By Rabbi Michael Schwab
In the category of “Mom Always Knows Best” I vividly recall a scene from my childhood when my mother inquired if I had a test coming up. She followed with “Did you start studying yet?” The answer was usually “no” and the result, if I didn’t course-correct quickly, was predictable. For my mother knew that if there was something important on the horizon, the wisest course of action was to prepare for whatever that something was.
Big presentation at work? Important conversation with your child? Torah reading for the Bat Mitzvah celebration? Public speaking engagement? Big project due? Passover Seder to host? Every one of these requires preparation to have them turn out well — or at least to make the very most out of the opportunity.
This Shabbat ushers in the Hebrew month of Elul, the month before the Yamim Noraim (The Days of Awe) or what we often call, the High Holidays. During the High Holidays we reflect on our year and on ourselves. We identify those mistakes we have made and faults we possess. We make an effort to apologize to those we have wronged and to construct a plan to avoid making the same mistakes in the future. To say that this is both a large and important project would be an understatement.
Thus, the Rabbis designated this month as a month to prepare for this monumental task. We blow the shofar every morning of Elul to stir us into action and to remind us to begin our introspection and repentance now! Admitting a mistake and finding the strength to actually apologize takes time and energy. It is almost impossible to do on one day, or even over the ten days inclusive of Rosh Hashanah and Yom Kippur. So remember that both Mom and the Rabbis usually know best: when something important is on the horizon, it is always best to prepare.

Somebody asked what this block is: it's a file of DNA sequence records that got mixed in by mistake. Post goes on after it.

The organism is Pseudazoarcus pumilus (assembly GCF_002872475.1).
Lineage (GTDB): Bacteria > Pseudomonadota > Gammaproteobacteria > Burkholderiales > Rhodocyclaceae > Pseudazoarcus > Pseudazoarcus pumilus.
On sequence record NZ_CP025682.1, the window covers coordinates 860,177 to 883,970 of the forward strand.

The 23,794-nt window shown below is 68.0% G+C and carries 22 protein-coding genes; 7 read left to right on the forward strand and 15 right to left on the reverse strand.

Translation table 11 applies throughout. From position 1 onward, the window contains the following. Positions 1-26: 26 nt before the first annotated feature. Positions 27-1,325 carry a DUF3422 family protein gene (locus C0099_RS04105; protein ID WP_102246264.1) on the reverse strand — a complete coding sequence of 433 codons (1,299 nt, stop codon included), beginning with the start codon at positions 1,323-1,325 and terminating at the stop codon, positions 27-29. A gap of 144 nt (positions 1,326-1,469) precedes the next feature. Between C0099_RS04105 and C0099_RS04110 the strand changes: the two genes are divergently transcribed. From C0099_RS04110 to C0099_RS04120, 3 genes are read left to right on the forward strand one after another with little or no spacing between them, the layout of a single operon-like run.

I hope that this month of Elul paves the way for a meaningful start to the New Year as we each learn to grow from our mistakes and consequently make the world better!
Rabbi Alex Freedman
Ah, it’s that time of year again. Time to buy the kids new folders; time to buy them new shoes; time to unearth that backpack you buried somewhere last June.
In equal measure for kids and parents, the beginning of the school year is an annual rite of passage. Yet there’s at least one crucial difference between them.
For the students, each year brings a tangible sense of advancement. “No longer am I in Grade X,” they tell themselves with good reason. “I’ve moved up to Grade Y.”
Not so for the parents. It’s possible, even easy, for these school years to feel the same to parents. One year may feel identical to the next. Or if not exactly so, the transition might be gradual instead of as sudden as a first day of school.
As a parent, I envy the ease with which students feel themselves advancing and growing in knowledge. I wish each year brought me a similar emotion.
Having no appetite for late-night homework, final exams, or loads of student debt, I will not be returning to the classroom as a student. Neither will most parents. But you and I can return to shul this week or this year with renewed focus and purpose. And a sense of growth.
I want to share an insight I hope will elevate our understanding of Shabbat. I think many of us intuit Shabbat being the week’s finish line. A day of rest, good food, and time with people we love recharges us for the next week. We believe this because Saturday falls on the “weekend.”
But there’s another way to see it. Rabbi Eliezer Melamed in his book Laws of Shabbat shares an amazing Gemara: from the viewpoint of the world, the creation of the six weekdays came before Shabbat. But from the perspective of humankind, who was created on the sixth day, Shabbat came before the six weekdays (B. Talmud Shabbat 69b).